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V. Hemapala Perera

Born in 1942 in Badulla, a town located on the Eastern rim of the mountain country where the high mountains meet the plains. He lost his eyesight completely when he was five. As an 11-year-old boy, he started learning the flute and the tabla under Guru J. M. Amaranath, one of the most famous musicians of his time. For the next 14 years, in the mandapa of Guru Amaranath, Hemapala Perera gradually mastered five musical instruments: the flute, the tabla, the violin, the mandolin, and the guitar. At the age of 27, Hemapala Perera became known to the music world when he gave his spectacular performance before the music gurus from North India, earning much admiration and a "superior-grade artist" title to accompany him. His music, as the expression goes, became "the sweetest honey poured in to Sinhalese ears". Hemapala Perera's extraordinary music talents together with the subtle knowledge his masters have passed on to him, have enabled him to tame the Western musical instruments such as the guitar and the mandolin, accommodating them to play North Indian classical music; from these, he developed a special love for the flute. Hemapala Perera has visited many foreign nations in carrying out his mission of entertaining and inspiring the world with Hindustani classical music. At present, he is engaged as a musician at the Sri Lankan National Radio and also serves as Visiting Counselor in the Institute of Aesthetic Studies of the University of Kelaniya, Sri Lanka.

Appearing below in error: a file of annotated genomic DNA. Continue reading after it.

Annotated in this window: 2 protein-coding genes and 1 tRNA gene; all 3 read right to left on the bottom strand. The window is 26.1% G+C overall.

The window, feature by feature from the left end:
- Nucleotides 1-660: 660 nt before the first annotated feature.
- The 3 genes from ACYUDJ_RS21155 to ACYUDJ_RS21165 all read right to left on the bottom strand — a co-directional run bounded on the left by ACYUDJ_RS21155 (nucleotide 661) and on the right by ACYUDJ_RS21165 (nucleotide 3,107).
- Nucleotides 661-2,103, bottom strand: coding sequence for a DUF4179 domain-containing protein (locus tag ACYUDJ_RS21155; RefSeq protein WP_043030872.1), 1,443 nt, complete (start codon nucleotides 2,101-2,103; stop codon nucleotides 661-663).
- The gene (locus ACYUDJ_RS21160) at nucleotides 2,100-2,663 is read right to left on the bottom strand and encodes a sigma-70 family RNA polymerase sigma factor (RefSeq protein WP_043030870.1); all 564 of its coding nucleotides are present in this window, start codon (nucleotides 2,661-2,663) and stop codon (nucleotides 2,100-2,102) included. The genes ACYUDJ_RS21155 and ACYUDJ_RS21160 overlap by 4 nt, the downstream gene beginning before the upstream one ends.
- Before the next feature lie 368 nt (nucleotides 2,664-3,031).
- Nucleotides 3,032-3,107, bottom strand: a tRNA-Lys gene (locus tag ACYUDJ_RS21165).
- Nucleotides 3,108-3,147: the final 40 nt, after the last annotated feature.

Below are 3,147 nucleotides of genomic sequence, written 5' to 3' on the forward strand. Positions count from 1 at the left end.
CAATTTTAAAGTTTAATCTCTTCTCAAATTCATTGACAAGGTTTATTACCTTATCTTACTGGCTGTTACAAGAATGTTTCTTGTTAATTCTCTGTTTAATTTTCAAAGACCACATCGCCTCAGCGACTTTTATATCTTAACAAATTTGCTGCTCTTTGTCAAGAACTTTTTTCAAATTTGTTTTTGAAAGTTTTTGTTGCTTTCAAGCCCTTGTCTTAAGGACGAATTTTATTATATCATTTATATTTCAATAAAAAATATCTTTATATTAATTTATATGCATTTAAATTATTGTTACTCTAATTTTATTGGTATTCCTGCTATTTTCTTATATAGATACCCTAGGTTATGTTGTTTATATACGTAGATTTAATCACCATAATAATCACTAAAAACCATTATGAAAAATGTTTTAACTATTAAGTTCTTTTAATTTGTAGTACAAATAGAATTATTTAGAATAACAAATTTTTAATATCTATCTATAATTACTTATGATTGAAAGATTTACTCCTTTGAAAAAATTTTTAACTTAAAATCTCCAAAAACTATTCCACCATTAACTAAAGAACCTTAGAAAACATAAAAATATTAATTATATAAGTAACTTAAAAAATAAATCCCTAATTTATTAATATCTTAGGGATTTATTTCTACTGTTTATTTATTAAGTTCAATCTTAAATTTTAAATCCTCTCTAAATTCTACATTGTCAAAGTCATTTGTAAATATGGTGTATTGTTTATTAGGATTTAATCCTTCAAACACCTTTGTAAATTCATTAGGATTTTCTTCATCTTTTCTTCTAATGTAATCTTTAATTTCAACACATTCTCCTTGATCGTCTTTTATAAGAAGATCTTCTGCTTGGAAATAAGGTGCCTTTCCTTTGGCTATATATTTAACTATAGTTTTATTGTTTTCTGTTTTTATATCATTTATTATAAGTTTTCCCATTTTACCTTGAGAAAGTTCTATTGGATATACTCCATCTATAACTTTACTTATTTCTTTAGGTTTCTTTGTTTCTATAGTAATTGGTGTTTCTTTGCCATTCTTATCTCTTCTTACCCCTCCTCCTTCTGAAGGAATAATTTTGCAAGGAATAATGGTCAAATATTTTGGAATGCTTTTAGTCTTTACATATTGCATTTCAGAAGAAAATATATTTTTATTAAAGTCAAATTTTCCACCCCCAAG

What is music from my personal point of view?

The general view today is that music is substantially for entertainment - I have to disagree with this idea.  To me, music is something going far beyond that conception-it is truly expansive and transcendental. While discussing these things, we must concentrate on the classical aspect of music, whether it be Occidental or Oriental-otherwise we'll find ourselves in an emptiness.

Every human is inclined to one or another religious/philosophical observance, of which, whatsoever the brand name with which it is labelled, the ultimate goal is the same: spiritual attainment. Thus music is one such course that leads man to this particular goal-a way to heaven. Beyond the climax of classical music, it is nothing but redemption from the secular world. How do I differentiate Eastern from Western classical music? It is an unequivocal fact that man has a brain as well as a heart. In accordance with the Eastern view, held in Hindustani classical music, priority is given to mind (heart) from which music then spreads to the brain, while according to the Western point of view classical music spreads vice versa. However, irrespective of the order in which it happens, music does connect these polarities.

I should also like to mention the fact that my main instrument is the bamboo flute. Unlike any other instrument which is a union of multiple craftsmanships, the distinctive feature of this flute is that it is the exact opposite of that. It is not an addition of parts together but a reduction of parts away from the natural piece of bamboo: it is something almost empty. But the superb characteristic of it is that it has the capacity to go hand in hand with any other developed modern instrument. Though very simple in its make, it includes all the techniques that any other instrument has, though it still has maintained its original state. It has the ability to stand climatic changes; it is easy to handle as well as transport and quite inexpensive in comparison with other instruments.

How did music affect me personally?
Well, let me give a brief comment: Music is my second eyesight!

V. Hemapala Perera

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XXII International Festival
ORIENT et OCCIDENT
October 13.-15.2017

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FA Schola presents:
CD "Music from the Time of Marco Polo"

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FA Schola presents:
CD "The Sound of
Medieval Flute"